Being asked to give our best...

Since Jackson was very little, we've felt in our hearts that he was our "Samuel". We've prayed from nearly day one that Jackson would clearly hear the word of the Lord in a way that would far exceed expectations for his age or station in life. In many cases, that's exactly what happened. Once, when he was six or seven, he sat up out of a near-sleep state to wearily tell his mother "Mom, I think God's saying that if you worry about buildings or people, you'll get neither of them. But if you don't worry about buildings or people, you'll get both." Zing. Not bad for a sleepy six year old prophet.

A few days ago, Lenny or Tracy LaGuardia (I forget which one...you know how it is after people have been married for a while, they sort of meld into one entity!) was talking about offering our children to the Lord for His service. They said "Samuel was actually taken to the temple and dropped off there - it cost his mother everything for him to be in the service of the Lord." This morning I was reading that very passage. Join the story here as Samuel's mother delivers him to Eli, the priest, when Samuel is about two years old:

1 Samuel 1:27,28

I prayed for this child, and the LORD has granted me what I asked of him. So now I give him to the LORD . For his whole life he will be given over to the LORD ."

Reading that, I began to reflect on giving Jackson to the Lord...something we've always said we've done with our children, and I believe we have to the best of our understanding. Then something in the next chapter hit me like an arrow. It's set in the context of the wickedness of Eli's sons - they're consistently stealing from the offerings and conducting themselves like barbarians in the temple, even though they're priests. In that setting, we read of an annual interaction Samuel had with his mother.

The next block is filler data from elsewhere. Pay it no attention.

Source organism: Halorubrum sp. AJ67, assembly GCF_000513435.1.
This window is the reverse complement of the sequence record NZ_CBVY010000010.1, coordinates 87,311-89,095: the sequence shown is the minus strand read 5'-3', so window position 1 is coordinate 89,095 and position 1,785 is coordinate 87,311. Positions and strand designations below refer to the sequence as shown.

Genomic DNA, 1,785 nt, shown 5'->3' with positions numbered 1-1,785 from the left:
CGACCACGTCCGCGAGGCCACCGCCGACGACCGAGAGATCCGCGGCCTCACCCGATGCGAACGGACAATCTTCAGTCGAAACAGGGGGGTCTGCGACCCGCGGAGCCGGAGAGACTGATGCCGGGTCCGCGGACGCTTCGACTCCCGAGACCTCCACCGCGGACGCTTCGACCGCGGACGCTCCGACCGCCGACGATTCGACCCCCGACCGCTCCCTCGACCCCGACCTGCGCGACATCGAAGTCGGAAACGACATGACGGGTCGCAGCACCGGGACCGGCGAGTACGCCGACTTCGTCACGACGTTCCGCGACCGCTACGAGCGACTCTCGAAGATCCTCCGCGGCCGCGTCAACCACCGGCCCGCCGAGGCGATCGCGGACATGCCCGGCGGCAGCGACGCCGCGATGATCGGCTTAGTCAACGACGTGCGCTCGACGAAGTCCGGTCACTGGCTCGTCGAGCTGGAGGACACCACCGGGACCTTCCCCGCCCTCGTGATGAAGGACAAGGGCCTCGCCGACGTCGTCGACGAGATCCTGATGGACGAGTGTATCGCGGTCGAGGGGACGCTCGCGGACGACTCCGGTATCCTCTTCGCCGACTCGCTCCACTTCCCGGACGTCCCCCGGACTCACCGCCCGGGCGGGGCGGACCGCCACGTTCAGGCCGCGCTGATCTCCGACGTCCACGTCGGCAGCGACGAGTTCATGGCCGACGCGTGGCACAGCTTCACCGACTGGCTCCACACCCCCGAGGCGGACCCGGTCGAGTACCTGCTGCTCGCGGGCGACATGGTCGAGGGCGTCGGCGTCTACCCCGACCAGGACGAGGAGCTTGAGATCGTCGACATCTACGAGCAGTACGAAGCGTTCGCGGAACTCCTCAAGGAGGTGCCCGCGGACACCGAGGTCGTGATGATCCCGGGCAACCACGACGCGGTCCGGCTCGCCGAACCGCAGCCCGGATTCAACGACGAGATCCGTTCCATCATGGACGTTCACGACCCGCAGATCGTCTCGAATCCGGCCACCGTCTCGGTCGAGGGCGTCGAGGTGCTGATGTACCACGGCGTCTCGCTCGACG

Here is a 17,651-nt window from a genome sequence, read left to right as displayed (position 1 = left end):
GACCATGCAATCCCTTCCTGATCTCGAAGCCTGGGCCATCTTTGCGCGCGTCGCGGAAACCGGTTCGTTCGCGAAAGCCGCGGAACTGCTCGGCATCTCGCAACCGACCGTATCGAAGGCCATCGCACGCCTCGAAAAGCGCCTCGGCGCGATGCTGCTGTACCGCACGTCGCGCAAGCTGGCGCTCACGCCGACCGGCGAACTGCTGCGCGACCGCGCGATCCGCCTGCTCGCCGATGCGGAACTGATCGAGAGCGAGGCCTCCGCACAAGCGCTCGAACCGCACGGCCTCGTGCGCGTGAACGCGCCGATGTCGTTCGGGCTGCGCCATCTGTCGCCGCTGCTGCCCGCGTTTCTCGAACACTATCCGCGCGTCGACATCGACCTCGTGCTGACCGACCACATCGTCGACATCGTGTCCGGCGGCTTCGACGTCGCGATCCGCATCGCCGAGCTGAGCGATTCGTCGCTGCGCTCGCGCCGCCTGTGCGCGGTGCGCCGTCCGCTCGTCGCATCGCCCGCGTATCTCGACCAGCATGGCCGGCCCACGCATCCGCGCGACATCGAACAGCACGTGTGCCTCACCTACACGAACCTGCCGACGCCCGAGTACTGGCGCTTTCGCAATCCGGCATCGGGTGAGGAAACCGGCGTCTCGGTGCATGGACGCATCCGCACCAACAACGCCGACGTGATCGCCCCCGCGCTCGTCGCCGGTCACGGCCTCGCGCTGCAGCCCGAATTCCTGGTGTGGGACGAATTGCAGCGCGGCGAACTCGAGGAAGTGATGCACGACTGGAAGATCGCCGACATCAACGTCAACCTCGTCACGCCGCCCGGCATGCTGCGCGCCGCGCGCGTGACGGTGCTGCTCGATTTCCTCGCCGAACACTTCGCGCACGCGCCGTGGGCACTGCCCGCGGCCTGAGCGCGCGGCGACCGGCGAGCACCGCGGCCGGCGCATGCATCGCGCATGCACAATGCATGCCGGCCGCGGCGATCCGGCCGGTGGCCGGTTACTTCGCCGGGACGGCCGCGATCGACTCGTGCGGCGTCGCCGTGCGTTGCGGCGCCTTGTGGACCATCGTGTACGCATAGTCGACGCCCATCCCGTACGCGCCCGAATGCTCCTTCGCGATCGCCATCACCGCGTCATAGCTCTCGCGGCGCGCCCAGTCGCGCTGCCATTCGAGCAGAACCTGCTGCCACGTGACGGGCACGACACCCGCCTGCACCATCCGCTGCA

I Samuel 2:18,19
But Samuel was ministering before the LORD -a boy wearing a linen ephod. Each year his mother made him a little robe and took it to him when she went up with her husband to offer the annual sacrifice.

The thought of Hannah, Samuel's mother, seeing him once a year...and lovingly sewing him a little robe for each visit...showed me the cost that she paid for her son to be one of God's. That's not to say that God is expecting us to drop our kids off somewhere to be raised by someone else - but I think there is a lesson about open-handedness with our children here. They are not our own. They are not even their own. If truly consecrated to the service of God, they belong solely to His purposes, which may mean a call that leads them to the far ends of the earth. If so, and if they're of age to make that decision rationally, then ours is really not even to bless it, let alone complain. They do not belong to us, nor themselves. They belong to the service of the King, and must do His bidding.

The upfront cost of raising Godly children is high. You pay in a variety of ways - in holding a high standard for behavior, in living with your children possibly not understanding why your families mores aren't like those of their friends, and even with loneliness of possibly seeing them once a year because they're serving in a distant place. The payoffs, however, are phenomenal.

1 Samuel 2:26
And the boy Samuel continued to grow in stature and in favor with the LORD and with men.

1 Samuel 3:19-21

The LORD was with Samuel as he grew up, and he let none of his words fall to the ground. And all Israel from Dan to Beersheba recognized that Samuel was attested as a prophet of the LORD . The LORD continued to appear at Shiloh, and there he revealed himself to Samuel through his word.

Kind of makes you wonder what more a parent could want? A perfect ACT score? A soccer scholarship? None of these are bad, but they're not the voice of God in your child's ear. Pursue the greater things.

One more thing - lest you think Jackson's the only one we've felt has an affinity for these things...perhaps soon I'll gather some thoughts about Grayson and Zion as well. Both have similar 'prophetic forwards' written in the front of their life book.

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